Internship in Anthropology

ANTH 487

The ‘Internship in Anthropology’ offers students an opportunity to gain practical experience in a professional museum or similar setting.  Through hands-on work under the direction and supervision of a museum or heritage professional, students will gain an understanding of the principles of museum work and the day-to-day operations of such organizations.  Students in the Anthropology and Geography Department have completed opportunities for credit at the following institutions:

  • History Colorado (Denver)
  • Fort Collins Museum of Discovery
  • Loveland Museum Gallery
  • CSU Archaeological Repository

CSU Archaeological Repository

The Archaeological Repository of Colorado State University is a curation facility that manages the archaeological artifacts and associated paperwork and images of the Colorado State University’s Department of Anthropology and other archaeological collections from public and private lands in Colorado obtained in the course of cultural resource management (CRM) and field schools.  Many of the archaeological collections held in the repository are from Northern Colorado and represent over 13,000 years of cultural history in the region. The collections are available to descendant communities, researchers, university students, and museums interested in Colorado prehistory and early history for visits, research, and artifact loans.

DevanGreen repository



“Working in the Archaeology Repository has been valuable beyond words to my development and growth as a person, a student and as an archaeologist.” – Kit Kelly


"During my time as an assistant at the Repository at CSU, I gained a deeper appreciation and understanding for handling artifacts and the process taken by researchers and museum curators when cataloging and classifying objects." – Nick Gage

“By working in the repository, I have been exposed to essential skills when it comes to the science behind museums.” – Karlie Dorland

“This experience helped me in pursuing my future goals, because now I have a greater understanding of what I am able to do with my degree, and ways in which I can further my degree beyond a BA.” – Elaine van Jaarsveld

“When I initially set foot in the repository, I was amazed by the extensive collections present. I had no idea that CSU had so many amazing artifacts. Being able to open boxes that hadn’t been looked in for decades was incredibly exciting.” – Madeline Kunkel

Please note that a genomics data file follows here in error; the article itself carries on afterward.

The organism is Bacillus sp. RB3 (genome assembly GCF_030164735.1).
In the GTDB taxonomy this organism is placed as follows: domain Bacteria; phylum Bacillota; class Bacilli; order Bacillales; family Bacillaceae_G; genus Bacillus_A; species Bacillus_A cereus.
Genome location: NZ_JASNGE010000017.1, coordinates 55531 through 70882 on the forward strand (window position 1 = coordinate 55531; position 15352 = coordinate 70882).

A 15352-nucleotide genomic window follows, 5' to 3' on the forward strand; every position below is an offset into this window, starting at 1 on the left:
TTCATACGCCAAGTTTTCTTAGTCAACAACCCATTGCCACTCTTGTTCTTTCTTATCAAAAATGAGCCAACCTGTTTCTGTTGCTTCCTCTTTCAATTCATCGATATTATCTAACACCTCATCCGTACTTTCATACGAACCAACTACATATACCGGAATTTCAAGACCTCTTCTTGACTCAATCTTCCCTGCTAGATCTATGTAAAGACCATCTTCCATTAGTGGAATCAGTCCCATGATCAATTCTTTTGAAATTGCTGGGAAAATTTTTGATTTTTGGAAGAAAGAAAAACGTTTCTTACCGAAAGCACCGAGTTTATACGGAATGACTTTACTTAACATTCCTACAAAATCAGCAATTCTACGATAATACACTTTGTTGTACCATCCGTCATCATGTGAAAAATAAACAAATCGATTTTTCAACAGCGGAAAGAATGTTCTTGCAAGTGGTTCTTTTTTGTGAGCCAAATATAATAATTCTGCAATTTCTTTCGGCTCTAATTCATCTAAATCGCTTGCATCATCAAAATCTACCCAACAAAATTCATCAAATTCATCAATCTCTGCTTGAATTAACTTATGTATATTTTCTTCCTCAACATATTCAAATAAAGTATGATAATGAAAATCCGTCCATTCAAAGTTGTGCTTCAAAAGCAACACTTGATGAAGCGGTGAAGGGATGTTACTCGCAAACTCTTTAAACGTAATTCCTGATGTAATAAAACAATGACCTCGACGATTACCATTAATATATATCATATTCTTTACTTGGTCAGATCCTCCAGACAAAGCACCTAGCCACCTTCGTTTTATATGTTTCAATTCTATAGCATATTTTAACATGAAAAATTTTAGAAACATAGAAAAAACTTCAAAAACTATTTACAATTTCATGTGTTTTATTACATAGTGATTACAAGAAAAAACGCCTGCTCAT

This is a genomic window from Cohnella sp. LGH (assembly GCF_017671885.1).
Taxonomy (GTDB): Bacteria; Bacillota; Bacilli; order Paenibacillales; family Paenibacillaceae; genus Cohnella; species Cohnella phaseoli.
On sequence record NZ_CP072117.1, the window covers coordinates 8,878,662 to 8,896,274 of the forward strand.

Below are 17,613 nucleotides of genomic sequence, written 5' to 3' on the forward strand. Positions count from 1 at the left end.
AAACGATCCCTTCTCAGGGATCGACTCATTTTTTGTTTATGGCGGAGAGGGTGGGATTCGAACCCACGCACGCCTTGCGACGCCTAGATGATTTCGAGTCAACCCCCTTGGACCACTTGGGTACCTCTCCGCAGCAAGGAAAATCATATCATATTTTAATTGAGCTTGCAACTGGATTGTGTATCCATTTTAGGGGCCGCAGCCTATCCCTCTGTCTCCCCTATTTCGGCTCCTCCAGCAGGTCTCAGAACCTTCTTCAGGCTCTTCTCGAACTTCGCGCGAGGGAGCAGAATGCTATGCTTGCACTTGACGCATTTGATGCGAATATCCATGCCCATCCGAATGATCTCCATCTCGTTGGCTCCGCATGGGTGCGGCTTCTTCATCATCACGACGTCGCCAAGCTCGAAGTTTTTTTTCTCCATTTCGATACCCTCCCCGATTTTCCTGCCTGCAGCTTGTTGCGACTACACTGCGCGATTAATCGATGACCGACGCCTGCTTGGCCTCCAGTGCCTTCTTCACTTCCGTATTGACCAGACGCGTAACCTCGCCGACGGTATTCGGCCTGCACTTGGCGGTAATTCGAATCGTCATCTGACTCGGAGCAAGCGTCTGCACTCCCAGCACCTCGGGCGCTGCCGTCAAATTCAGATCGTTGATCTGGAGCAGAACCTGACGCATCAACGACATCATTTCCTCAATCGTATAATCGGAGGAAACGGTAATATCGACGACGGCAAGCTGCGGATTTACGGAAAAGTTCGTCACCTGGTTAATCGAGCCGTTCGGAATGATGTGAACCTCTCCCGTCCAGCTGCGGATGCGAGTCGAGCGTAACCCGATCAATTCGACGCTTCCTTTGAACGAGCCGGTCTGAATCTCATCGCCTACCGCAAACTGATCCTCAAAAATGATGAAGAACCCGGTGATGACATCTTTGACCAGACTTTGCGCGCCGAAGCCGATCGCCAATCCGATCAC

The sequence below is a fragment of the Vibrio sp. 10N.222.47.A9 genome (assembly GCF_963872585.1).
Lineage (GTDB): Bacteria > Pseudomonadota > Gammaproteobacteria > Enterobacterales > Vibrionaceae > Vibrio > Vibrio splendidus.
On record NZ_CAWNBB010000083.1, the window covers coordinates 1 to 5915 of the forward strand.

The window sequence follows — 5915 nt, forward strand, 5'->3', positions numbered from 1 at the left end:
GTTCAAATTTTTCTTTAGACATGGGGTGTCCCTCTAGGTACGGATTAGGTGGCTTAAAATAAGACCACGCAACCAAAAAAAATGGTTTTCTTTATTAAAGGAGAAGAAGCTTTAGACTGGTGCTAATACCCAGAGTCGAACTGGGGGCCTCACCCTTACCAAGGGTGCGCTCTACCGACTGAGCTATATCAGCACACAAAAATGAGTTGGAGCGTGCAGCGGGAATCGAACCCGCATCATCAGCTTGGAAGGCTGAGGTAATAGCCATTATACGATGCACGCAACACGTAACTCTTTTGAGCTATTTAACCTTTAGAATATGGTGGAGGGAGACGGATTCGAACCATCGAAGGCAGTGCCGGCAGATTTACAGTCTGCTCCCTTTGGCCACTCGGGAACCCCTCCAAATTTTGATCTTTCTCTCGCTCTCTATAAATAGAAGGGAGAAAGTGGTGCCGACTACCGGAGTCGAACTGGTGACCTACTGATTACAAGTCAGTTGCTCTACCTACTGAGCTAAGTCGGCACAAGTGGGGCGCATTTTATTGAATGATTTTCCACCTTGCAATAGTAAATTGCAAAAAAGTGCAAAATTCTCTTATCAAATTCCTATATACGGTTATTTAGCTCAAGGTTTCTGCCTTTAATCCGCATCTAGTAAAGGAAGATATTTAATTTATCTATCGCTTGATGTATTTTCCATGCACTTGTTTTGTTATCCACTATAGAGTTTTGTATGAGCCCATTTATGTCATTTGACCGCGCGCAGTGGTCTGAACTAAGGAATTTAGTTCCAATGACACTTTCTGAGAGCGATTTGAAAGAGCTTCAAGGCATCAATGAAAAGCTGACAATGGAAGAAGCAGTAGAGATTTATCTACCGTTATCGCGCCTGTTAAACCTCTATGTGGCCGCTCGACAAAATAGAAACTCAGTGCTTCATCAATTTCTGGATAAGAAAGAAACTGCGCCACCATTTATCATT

“The practicum has made museum work more tangible for me. I believe that I could make a positive change in museums and can conceptualize what I would want to do while working for a museum.” – Alaura Hopper

CSU Land Acknowledgment

Colorado State University acknowledges, with respect, that the land we are on today is the traditional and ancestral homelands of the Arapaho, Cheyenne, and Ute Nations and peoples. This was also a site of trade, gathering, and healing for numerous other Native tribes. We recognize the Indigenous peoples as original stewards of this land and all the relatives within it. As these words of acknowledgment are spoken and heard, the ties Nations have to their traditional homelands are renewed and reaffirmed.

CSU is founded as a land-grant institution, and we accept that our mission must encompass access to education and inclusion. And, significantly, that our founding came at a dire cost to Native Nations and peoples whose land this University was built upon. This acknowledgment is the education and inclusion we must practice in recognizing our institutional history, responsibility, and commitment.

What is the land acknowledgment statement?

CSU’s land acknowledgment is a statement crafted by a variety of Indigenous faculty and staff, as well as other officials at CSU. The statement recognizes the long history of Native peoples and nations that lived and stewarded the land where the university now resides. The land acknowledgment statement also maintains the connection Native people and nations still have to this land.



Professor Jason LaBelle

Director, Center for Mountain and Plains Archaeology
Curator, Archaeological Repository of Colorado State University (AR-CSU)